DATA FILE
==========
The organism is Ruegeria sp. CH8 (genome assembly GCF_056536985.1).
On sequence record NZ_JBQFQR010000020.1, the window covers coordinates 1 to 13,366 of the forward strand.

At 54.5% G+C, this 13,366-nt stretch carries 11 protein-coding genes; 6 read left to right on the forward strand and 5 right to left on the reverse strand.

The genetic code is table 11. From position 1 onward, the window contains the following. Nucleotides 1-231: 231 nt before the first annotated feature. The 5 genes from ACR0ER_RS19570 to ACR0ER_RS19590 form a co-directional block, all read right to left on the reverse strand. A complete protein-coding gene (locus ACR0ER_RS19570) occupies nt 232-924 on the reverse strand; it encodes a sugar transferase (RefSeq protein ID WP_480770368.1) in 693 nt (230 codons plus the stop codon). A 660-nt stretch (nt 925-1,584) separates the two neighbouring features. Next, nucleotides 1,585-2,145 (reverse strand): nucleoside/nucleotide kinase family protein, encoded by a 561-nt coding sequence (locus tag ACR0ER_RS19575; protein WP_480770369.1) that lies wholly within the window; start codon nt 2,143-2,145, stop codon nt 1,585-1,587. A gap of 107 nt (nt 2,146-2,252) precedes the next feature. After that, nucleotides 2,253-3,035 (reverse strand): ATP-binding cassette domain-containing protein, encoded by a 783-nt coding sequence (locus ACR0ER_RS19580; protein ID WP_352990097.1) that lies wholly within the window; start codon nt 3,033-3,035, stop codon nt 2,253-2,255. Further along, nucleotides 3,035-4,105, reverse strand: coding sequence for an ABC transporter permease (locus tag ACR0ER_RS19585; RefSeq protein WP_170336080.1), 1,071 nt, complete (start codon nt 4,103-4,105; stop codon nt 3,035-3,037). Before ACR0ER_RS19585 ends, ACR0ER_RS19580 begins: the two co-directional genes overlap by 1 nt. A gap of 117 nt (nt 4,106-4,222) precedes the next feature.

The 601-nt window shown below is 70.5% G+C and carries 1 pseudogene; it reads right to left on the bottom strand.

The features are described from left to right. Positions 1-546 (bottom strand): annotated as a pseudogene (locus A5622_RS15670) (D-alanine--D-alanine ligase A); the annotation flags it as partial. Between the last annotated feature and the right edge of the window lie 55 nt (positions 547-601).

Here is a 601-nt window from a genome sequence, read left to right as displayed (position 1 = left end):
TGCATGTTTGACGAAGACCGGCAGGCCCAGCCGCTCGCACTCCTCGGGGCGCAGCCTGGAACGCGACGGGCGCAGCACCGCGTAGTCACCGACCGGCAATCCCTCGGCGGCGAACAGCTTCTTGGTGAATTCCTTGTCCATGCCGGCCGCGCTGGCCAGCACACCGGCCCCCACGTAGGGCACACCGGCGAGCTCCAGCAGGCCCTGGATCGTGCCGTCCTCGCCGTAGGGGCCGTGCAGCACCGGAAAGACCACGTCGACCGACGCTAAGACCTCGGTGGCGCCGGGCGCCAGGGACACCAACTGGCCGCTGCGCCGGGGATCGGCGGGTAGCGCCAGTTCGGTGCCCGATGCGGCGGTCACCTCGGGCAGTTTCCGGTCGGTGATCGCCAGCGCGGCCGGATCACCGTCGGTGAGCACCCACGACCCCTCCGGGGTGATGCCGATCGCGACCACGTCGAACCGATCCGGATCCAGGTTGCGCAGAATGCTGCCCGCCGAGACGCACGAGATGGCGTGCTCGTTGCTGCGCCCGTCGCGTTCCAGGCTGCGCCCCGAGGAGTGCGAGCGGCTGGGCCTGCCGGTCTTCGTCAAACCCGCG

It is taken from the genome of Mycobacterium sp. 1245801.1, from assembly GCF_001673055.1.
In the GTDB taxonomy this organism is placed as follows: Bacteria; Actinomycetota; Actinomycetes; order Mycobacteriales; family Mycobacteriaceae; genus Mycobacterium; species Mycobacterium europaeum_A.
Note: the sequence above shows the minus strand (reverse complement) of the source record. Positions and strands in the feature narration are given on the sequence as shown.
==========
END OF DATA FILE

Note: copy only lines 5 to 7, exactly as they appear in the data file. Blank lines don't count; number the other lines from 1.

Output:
The 601-nt window shown below is 70.5% G+C and carries 1 pseudogene; it reads right to left on the bottom strand.

The features are described from left to right. Positions 1-546 (bottom strand): annotated as a pseudogene (locus A5622_RS15670) (D-alanine--D-alanine ligase A); the annotation flags it as partial. Between the last annotated feature and the right edge of the window lie 55 nt (positions 547-601).

Here is a 601-nt window from a genome sequence, read left to right as displayed (position 1 = left end):